Title:
Detection of surface ice accretion
United States Patent 3976270


Abstract:
This specification discloses an ice accretion detector for aircraft comprising a sensing hole or port formed in part of the aircraft structure where icing is known to occur and connected to the key control port of a OR/NOR fluidic key and an air supply supplying air under pressure to the supply port of the key while a pneumatic indicator is connected to the output port of the key. When the sensing hole is closed by the formation of ice the fluidic key is switched into its other state and the pneumatic indicator senses this change and indicates the formation of ice.



Inventors:
Catchpole, Brian George (Burwood, AU)
Application Number:
05/598057
Publication Date:
08/24/1976
Filing Date:
07/22/1975
Assignee:
The, Commonwealth Of Australia (AU)
Primary Class:
Other Classes:
73/37, 374/16, 415/118, 416/95
International Classes:
B64D15/20; (IPC1-7): B64D15/20
Field of Search:
244/134F, 244/134R, 244/134C, 60/39.09D, 415/118, 416/39, 416/95, 137/832, 137/841, 73/17R, 73/37, 343/704
View Patent Images:
US Patent References:
2755456Ice detector1956-07-17Bursack244/134F



Primary Examiner:
Blix, Trygve M.
Assistant Examiner:
Kelmachter, Barry L.
Attorney, Agent or Firm:
Lane, Aitken, Dunner & Ziems
Claims:
I claim:

1. An ice detector for use on an aircraft comprising a sensing port adapted to be located in a position where ice accretion is known to occur, means for passing fluid under pressure out through said port, means for sensing an increase in the pressure of the fluid signifying that the port is blocked by ice, and ice accretion indicator means adapted to be positioned inside the aircraft and activated by the sensing of said pressure increase.

2. The detector of claim 1, further comprising means for controlling the flow rate of the fluid below a rate at which de-icing effects occur in the sensing port.

3. The detector of claim 2, wherein the fluid is air.

4. An ice detector for use on an aircraft comprising a sensing port adapted to be located in a position where ice accretion is known to occur, a fluidic relay including a supply port, a control port, and an output port, said sensing port being connected to said control port, said supply port being adapted to be connected to a supply of fluid under pressure, said output port being connected to an indicator, said relay being in one state when said sensing and control ports are open, indicating no ice formation, and being in another state when said sensing and control ports are blocked, indicating ice formation, said indicator being actuated by the change from said one state to said another state to indicate ice formation.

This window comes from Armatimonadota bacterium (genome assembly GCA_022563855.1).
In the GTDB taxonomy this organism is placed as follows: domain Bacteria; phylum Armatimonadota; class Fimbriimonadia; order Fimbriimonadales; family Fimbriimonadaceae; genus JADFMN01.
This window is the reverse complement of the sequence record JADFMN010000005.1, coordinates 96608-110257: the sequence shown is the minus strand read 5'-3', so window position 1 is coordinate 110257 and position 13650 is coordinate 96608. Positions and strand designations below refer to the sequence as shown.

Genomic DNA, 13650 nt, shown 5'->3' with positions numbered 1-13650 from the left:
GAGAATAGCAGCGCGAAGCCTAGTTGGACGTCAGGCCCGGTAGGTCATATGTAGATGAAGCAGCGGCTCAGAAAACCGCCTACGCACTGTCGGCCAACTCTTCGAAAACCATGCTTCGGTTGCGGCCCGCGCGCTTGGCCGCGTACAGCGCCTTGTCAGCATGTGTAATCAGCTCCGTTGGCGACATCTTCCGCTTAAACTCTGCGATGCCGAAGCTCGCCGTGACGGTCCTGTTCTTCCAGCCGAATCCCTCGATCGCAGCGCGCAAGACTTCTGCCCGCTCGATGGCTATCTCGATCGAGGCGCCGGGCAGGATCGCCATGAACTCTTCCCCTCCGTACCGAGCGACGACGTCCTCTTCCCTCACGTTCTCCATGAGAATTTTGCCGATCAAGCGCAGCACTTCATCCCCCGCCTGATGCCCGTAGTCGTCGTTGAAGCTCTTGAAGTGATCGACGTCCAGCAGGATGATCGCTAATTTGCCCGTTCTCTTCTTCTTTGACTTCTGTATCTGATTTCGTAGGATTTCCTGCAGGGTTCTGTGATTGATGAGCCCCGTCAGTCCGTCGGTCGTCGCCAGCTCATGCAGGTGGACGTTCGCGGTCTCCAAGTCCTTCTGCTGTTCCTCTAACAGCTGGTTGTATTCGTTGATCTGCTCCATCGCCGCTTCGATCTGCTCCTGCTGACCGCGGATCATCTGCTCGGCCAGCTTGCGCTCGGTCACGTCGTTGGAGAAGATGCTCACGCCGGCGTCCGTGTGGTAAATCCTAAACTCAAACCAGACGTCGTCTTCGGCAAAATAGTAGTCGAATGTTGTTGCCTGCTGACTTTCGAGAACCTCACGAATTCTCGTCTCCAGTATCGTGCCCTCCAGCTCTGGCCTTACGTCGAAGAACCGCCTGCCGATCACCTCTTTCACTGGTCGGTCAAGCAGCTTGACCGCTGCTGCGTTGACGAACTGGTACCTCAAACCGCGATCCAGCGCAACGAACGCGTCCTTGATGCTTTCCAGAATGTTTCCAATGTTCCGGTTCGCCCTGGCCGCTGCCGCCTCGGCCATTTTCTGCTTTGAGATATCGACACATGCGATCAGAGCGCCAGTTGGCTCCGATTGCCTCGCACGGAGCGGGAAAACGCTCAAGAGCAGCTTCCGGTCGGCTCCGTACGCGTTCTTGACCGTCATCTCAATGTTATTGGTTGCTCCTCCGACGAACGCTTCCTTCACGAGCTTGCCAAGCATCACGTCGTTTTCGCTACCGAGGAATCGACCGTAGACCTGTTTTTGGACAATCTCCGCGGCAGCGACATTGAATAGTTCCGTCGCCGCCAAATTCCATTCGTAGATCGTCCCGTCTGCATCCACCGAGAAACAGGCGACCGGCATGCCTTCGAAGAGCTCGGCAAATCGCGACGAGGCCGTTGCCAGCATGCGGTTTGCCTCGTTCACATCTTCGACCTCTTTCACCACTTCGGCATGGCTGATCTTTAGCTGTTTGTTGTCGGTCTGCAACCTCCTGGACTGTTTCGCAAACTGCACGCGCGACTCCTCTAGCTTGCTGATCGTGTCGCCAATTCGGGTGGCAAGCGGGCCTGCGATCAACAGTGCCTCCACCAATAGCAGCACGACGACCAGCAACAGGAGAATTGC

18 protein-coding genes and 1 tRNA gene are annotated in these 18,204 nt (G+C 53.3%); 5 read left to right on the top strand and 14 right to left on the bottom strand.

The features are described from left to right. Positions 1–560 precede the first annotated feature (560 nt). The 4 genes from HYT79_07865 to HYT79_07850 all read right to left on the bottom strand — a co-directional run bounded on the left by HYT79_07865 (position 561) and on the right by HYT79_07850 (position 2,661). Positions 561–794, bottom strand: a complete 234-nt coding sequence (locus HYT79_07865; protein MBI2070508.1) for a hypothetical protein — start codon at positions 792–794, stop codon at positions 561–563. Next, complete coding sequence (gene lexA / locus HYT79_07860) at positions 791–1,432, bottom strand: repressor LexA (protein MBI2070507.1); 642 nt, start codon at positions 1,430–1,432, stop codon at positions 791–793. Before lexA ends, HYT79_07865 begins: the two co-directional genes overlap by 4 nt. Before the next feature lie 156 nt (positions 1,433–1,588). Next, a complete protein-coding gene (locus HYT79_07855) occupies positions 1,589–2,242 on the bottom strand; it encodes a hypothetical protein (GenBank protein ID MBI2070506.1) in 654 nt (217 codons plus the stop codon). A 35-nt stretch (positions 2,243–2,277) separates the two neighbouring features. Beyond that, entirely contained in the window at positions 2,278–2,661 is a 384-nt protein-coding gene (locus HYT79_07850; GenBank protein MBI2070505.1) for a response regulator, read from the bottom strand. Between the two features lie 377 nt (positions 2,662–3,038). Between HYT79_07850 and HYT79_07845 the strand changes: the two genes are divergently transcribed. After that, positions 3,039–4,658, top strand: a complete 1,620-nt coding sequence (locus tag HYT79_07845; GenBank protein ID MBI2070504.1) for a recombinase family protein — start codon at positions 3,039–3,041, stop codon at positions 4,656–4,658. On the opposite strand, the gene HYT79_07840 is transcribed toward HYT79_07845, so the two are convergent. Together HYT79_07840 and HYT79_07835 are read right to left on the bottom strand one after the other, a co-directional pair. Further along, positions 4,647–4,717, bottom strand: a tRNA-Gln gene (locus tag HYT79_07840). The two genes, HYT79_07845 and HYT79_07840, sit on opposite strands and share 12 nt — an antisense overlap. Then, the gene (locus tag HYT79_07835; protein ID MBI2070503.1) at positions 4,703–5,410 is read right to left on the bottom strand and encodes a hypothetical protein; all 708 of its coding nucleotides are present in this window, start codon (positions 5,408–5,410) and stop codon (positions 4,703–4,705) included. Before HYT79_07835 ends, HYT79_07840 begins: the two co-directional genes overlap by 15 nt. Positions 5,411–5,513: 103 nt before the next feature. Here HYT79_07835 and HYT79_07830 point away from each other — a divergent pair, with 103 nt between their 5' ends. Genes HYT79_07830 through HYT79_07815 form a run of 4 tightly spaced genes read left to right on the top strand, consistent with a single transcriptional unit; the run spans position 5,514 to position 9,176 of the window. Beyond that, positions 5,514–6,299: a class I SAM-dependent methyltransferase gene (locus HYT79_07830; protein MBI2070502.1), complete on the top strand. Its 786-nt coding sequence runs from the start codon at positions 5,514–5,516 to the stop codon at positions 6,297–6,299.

5. The detector of claim 4, wherein said relay comprises an OR/NOR relay.

Description:

This invention relates to the detection of ice accretion on aircraft.

The use of devices to detect ice accretion on the various surfaces of aircraft is rare in Australia. Current practice is to require the pilot to monitor the outside air temperature and to activate anti-icing systems when the outside air temperature falls below a predetermined value (often about 2°C) in the presence of water, or where visible ice accretion occurs elsewhere on the aircraft.

Military aircraft, particularly those of high performance, are generally able to avoid icing conditions by fairly rapid changes in altitude but this may be neither possible nor desirable in the case of civil aircraft. In most cases the use of anti-icing systems, particularly those employing compressor bleed air, results in an appreciable loss of power and their activation at a predetermined temperature is unnecessarily conservative.

On the other hand, in those gas turbine engine installations in which the incoming air is accelerated, icing may occur first in the region of high velocity flow inside the intake, where the ice will not be visible to the pilot, while the outside air temperature is still several degrees above freezing. Engine installations like this occur typically in slow-flying, turbine powered, fixed-wing aircraft, and in helicopters. It is in this type of aircraft that the use of ice detection devices would be most advantageous.

The inventor is aware of three methods having been used on aircraft:

1. Ice Scraper

This uses the increase in driving torque when a rotating cutter encounters ice to activate an electrical switch. Used in Australia on the HS125 executive jet aircraft.

2. Ultrasonic Probe

This device senses the change in frequency of a probe, vibrating at ultrasonic frequency, due to the accretion of ice. Formerly used on Boeing 707-338 aircraft and currently used on F111.

3. Capacitance Probe

The change in capacitance of the probe due to the layer of ice is sensed electronically.

The inventor is also aware of literature describing an alternative detection system investigated by the National Advisory Committee for Aeronautics in the United States of America in which ice accretion is detected by small total pressure holes connected to a vented system and balanced against a non-vented ice free total pressure in a pressure differential switch. In this system a pressure differential occurs when the small holes plug with ice.